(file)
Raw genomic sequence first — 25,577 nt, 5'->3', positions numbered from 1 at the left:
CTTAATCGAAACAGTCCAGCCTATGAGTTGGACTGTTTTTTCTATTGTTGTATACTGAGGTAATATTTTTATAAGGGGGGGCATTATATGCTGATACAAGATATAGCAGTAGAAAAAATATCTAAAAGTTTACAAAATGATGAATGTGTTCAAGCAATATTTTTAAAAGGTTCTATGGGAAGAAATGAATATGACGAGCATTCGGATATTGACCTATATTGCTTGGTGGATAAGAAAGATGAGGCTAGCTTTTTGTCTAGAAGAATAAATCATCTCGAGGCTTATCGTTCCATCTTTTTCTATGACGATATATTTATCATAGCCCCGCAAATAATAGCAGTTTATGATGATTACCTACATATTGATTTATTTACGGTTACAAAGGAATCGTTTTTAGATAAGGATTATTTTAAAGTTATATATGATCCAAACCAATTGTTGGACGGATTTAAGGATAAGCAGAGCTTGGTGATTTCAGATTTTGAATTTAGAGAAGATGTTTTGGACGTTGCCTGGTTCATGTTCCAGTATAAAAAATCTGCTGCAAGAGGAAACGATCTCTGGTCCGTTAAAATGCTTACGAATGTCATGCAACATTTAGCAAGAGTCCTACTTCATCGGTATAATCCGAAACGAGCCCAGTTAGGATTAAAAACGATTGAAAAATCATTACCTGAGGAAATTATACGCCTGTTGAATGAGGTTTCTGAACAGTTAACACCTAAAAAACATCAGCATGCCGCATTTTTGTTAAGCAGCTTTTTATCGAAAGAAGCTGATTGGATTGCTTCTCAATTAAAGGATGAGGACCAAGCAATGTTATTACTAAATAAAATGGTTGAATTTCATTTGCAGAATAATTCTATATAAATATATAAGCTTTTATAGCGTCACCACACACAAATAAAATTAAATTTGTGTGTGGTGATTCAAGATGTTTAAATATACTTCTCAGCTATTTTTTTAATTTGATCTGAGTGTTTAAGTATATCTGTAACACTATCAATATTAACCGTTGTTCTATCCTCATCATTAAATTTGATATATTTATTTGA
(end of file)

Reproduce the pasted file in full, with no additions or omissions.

Raw genomic sequence first — 25,577 nt, 5'->3', positions numbered from 1 at the left:
CTTAATCGAAACAGTCCAGCCTATGAGTTGGACTGTTTTTTCTATTGTTGTATACTGAGGTAATATTTTTATAAGGGGGGGCATTATATGCTGATACAAGATATAGCAGTAGAAAAAATATCTAAAAGTTTACAAAATGATGAATGTGTTCAAGCAATATTTTTAAAAGGTTCTATGGGAAGAAATGAATATGACGAGCATTCGGATATTGACCTATATTGCTTGGTGGATAAGAAAGATGAGGCTAGCTTTTTGTCTAGAAGAATAAATCATCTCGAGGCTTATCGTTCCATCTTTTTCTATGACGATATATTTATCATAGCCCCGCAAATAATAGCAGTTTATGATGATTACCTACATATTGATTTATTTACGGTTACAAAGGAATCGTTTTTAGATAAGGATTATTTTAAAGTTATATATGATCCAAACCAATTGTTGGACGGATTTAAGGATAAGCAGAGCTTGGTGATTTCAGATTTTGAATTTAGAGAAGATGTTTTGGACGTTGCCTGGTTCATGTTCCAGTATAAAAAATCTGCTGCAAGAGGAAACGATCTCTGGTCCGTTAAAATGCTTACGAATGTCATGCAACATTTAGCAAGAGTCCTACTTCATCGGTATAATCCGAAACGAGCCCAGTTAGGATTAAAAACGATTGAAAAATCATTACCTGAGGAAATTATACGCCTGTTGAATGAGGTTTCTGAACAGTTAACACCTAAAAAACATCAGCATGCCGCATTTTTGTTAAGCAGCTTTTTATCGAAAGAAGCTGATTGGATTGCTTCTCAATTAAAGGATGAGGACCAAGCAATGTTATTACTAAATAAAATGGTTGAATTTCATTTGCAGAATAATTCTATATAAATATATAAGCTTTTATAGCGTCACCACACACAAATAAAATTAAATTTGTGTGTGGTGATTCAAGATGTTTAAATATACTTCTCAGCTATTTTTTTAATTTGATCTGAGTGTTTAAGTATATCTGTAACACTATCAATATTAACCGTTGTTCTATCCTCATCATTAAATTTGATATATTTATTTGA